- A microgrid is a green solution that places businesses at the forefront of sustainable practice.
Most of these building management systems come equipped with smart panels that are 24/7 connected to the internet. Moreover, microgrids help by managing power quality to all parts of the building and will enhance operational efficiency and assist in saving electricity. Most of the buildings in smart cities will come equipped with solar panels, which will help them in producing the required electricity for its operations and simultaneously help in decreasing their carbon footprint.
In Finland, global discount supermarket chain Lidl is constructing a world-first distribution centre operating on 100% renewable energy. A smart microgrid control solution will be used to monitor and control the building and is expected to provide energy savings of over 50%. Closer to home, in South Australia, the SA Produce Market has developed a microgrid using solar, battery storage and backup diesel generation to both manage energy cost and energy security. In the event of any future blackout, they will be able to operate as an island from the rest of the electricity grid.
The future of microgrids
As visibility of how microgrids can supplement current power infrastructure increases, the conversation around how to implement microgrids — and pay for them — has naturally followed.
Energy as a service (EaaS) is a business model that is disrupting the space, empowering consumers to embrace microgrids across Australia. EaaS enables consumers and communities to take advantage of energy resilience, sustainability and cost that is tailored to their unique objectives without requiring them to operate a utility or break their budget.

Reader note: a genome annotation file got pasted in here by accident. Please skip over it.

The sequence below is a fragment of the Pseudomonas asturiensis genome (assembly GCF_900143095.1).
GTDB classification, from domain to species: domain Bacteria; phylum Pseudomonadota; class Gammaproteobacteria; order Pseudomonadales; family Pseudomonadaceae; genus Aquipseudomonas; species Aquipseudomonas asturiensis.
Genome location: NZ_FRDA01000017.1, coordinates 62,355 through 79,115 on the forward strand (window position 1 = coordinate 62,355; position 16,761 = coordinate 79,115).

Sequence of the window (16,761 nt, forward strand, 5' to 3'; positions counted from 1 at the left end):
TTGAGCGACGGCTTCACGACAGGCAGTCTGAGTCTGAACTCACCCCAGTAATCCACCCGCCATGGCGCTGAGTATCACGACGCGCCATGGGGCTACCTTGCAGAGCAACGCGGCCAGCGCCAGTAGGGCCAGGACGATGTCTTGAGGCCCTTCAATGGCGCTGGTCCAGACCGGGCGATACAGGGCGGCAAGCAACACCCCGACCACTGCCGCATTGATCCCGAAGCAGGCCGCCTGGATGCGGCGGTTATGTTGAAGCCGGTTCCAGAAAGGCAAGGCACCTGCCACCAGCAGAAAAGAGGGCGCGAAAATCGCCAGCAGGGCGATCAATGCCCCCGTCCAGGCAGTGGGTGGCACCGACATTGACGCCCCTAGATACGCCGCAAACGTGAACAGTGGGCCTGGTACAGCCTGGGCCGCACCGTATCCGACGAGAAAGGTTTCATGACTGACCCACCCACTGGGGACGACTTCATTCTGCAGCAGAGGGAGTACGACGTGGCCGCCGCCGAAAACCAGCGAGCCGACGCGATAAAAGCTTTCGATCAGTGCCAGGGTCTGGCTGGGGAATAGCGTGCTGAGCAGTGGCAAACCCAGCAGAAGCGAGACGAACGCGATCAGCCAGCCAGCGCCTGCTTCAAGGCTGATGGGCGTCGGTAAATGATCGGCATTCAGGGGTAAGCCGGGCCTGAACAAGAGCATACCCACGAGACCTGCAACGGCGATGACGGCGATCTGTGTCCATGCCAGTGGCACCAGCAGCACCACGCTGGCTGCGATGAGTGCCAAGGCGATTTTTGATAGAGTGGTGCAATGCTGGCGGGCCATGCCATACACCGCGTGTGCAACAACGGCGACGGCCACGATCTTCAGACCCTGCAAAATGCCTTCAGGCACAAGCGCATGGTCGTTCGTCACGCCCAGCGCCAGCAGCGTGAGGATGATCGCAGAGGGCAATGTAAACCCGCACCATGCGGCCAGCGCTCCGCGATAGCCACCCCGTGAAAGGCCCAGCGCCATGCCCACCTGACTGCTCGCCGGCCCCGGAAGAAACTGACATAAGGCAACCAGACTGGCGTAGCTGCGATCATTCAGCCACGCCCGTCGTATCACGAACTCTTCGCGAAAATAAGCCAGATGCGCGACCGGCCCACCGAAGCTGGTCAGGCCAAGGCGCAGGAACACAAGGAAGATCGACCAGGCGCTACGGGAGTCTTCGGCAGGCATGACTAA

For example, communities that need to significantly upgrade existing electrical infrastructure while configuring their system to integrate renewable, on-site distributed energy can now do so without the lingering concern of surpassing their energy or capital construction budget. This allows end users to be more creative and strategic with the way that they manage their energy. Furthermore, EaaS allows consumers to transfer technical, regulatory and operational risks to counterparts that are more prepared to mitigate them without giving up governance rights.
As with the Mornington Peninsula Shire in Victoria, which has launched a Community Grid Project to support local electricity needs and avoid a $30 million transmission line. Local residents and businesses are driving this initiative and will be seeing the benefits for years to come.
Looking to the future, a web of microgrids across a city can support the wider network of energy supply. At times of peak demand, utilities can call on electricity stored in microgrids’ batteries or use their generators to provide a boost of power. If this happens, these hybrid microgrids will make the existing grid far more resilient.
The journey to better resilience in the face of the increasingly severe impact of climate change requires us to think differently about energy. Software, analytics and the decentralised control of digitised equipment helps make the most of the physical infrastructure that we have in place, achieving resilience while minimising redundancy. Innovative business models like EaaS unlock the ability to bring that technology to bear today — before we feel the impact of the next storm.